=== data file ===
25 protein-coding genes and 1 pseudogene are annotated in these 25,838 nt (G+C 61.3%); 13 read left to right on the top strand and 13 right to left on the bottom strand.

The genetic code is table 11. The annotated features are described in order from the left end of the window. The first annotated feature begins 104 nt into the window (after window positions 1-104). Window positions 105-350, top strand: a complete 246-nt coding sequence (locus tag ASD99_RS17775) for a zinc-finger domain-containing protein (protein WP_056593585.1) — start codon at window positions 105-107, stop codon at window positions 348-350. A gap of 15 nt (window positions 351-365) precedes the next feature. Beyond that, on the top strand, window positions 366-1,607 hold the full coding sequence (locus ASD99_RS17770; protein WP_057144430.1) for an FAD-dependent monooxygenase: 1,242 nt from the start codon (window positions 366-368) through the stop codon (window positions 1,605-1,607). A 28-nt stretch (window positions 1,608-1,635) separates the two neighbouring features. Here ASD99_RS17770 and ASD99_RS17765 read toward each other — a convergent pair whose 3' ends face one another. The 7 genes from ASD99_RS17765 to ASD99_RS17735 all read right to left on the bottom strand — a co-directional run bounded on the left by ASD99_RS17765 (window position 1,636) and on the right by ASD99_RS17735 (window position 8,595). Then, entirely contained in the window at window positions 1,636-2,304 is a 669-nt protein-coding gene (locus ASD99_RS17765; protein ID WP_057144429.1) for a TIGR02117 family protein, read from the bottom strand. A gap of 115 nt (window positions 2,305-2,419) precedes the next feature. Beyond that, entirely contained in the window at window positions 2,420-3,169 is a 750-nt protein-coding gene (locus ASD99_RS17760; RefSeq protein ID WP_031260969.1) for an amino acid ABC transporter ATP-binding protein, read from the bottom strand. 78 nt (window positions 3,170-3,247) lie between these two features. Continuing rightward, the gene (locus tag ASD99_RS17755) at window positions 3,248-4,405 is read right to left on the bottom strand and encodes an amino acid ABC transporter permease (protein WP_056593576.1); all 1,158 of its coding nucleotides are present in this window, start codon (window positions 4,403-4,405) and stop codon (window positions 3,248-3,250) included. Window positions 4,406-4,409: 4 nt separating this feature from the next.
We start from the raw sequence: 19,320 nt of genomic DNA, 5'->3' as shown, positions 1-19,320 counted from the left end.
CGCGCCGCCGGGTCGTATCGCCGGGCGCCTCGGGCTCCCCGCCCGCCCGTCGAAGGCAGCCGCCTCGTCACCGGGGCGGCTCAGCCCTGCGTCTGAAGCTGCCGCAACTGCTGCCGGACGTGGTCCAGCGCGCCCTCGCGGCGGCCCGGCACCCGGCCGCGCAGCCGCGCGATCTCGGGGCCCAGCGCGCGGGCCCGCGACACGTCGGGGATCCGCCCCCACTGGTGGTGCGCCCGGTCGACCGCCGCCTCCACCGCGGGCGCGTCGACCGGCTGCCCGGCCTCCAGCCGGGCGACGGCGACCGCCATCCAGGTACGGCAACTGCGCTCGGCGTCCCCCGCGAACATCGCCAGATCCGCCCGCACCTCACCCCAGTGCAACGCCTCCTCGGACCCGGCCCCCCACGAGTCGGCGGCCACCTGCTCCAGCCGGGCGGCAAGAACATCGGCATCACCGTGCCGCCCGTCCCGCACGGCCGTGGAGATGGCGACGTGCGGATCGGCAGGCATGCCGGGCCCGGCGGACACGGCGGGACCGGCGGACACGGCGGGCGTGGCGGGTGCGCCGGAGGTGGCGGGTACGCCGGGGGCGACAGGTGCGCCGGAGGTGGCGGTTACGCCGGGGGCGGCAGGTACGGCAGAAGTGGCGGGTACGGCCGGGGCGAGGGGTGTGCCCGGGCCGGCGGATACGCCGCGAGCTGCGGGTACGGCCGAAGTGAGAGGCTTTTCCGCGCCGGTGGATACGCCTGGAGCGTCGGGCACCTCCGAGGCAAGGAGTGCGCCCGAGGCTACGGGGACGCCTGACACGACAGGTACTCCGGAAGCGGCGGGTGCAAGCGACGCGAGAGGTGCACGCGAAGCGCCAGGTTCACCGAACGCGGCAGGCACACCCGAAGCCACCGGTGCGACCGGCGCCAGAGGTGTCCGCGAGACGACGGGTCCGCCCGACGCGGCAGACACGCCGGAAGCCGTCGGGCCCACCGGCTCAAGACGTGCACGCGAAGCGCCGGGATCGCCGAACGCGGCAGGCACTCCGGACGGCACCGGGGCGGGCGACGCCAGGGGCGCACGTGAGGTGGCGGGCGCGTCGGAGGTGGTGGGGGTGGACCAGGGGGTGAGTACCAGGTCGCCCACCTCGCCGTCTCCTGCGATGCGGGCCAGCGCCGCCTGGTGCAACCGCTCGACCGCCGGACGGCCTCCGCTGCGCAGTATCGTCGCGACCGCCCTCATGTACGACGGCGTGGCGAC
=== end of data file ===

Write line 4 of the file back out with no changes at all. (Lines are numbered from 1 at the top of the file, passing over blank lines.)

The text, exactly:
CGCGCCGCCGGGTCGTATCGCCGGGCGCCTCGGGCTCCCCGCCCGCCCGTCGAAGGCAGCCGCCTCGTCACCGGGGCGGCTCAGCCCTGCGTCTGAAGCTGCCGCAACTGCTGCCGGACGTGGTCCAGCGCGCCCTCGCGGCGGCCCGGCACCCGGCCGCGCAGCCGCGCGATCTCGGGGCCCAGCGCGCGGGCCCGCGACACGTCGGGGATCCGCCCCCACTGGTGGTGCGCCCGGTCGACCGCCGCCTCCACCGCGGGCGCGTCGACCGGCTGCCCGGCCTCCAGCCGGGCGACGGCGACCGCCATCCAGGTACGGCAACTGCGCTCGGCGTCCCCCGCGAACATCGCCAGATCCGCCCGCACCTCACCCCAGTGCAACGCCTCCTCGGACCCGGCCCCCCACGAGTCGGCGGCCACCTGCTCCAGCCGGGCGGCAAGAACATCGGCATCACCGTGCCGCCCGTCCCGCACGGCCGTGGAGATGGCGACGTGCGGATCGGCAGGCATGCCGGGCCCGGCGGACACGGCGGGACCGGCGGACACGGCGGGCGTGGCGGGTGCGCCGGAGGTGGCGGGTACGCCGGGGGCGACAGGTGCGCCGGAGGTGGCGGTTACGCCGGGGGCGGCAGGTACGGCAGAAGTGGCGGGTACGGCCGGGGCGAGGGGTGTGCCCGGGCCGGCGGATACGCCGCGAGCTGCGGGTACGGCCGAAGTGAGAGGCTTTTCCGCGCCGGTGGATACGCCTGGAGCGTCGGGCACCTCCGAGGCAAGGAGTGCGCCCGAGGCTACGGGGACGCCTGACACGACAGGTACTCCGGAAGCGGCGGGTGCAAGCGACGCGAGAGGTGCACGCGAAGCGCCAGGTTCACCGAACGCGGCAGGCACACCCGAAGCCACCGGTGCGACCGGCGCCAGAGGTGTCCGCGAGACGACGGGTCCGCCCGACGCGGCAGACACGCCGGAAGCCGTCGGGCCCACCGGCTCAAGACGTGCACGCGAAGCGCCGGGATCGCCGAACGCGGCAGGCACTCCGGACGGCACCGGGGCGGGCGACGCCAGGGGCGCACGTGAGGTGGCGGGCGCGTCGGAGGTGGTGGGGGTGGACCAGGGGGTGAGTACCAGGTCGCCCACCTCGCCGTCTCCTGCGATGCGGGCCAGCGCCGCCTGGTGCAACCGCTCGACCGCCGGACGGCCTCCGCTGCGCAGTATCGTCGCGACCGCCCTCATGTACGACGGCGTGGCGAC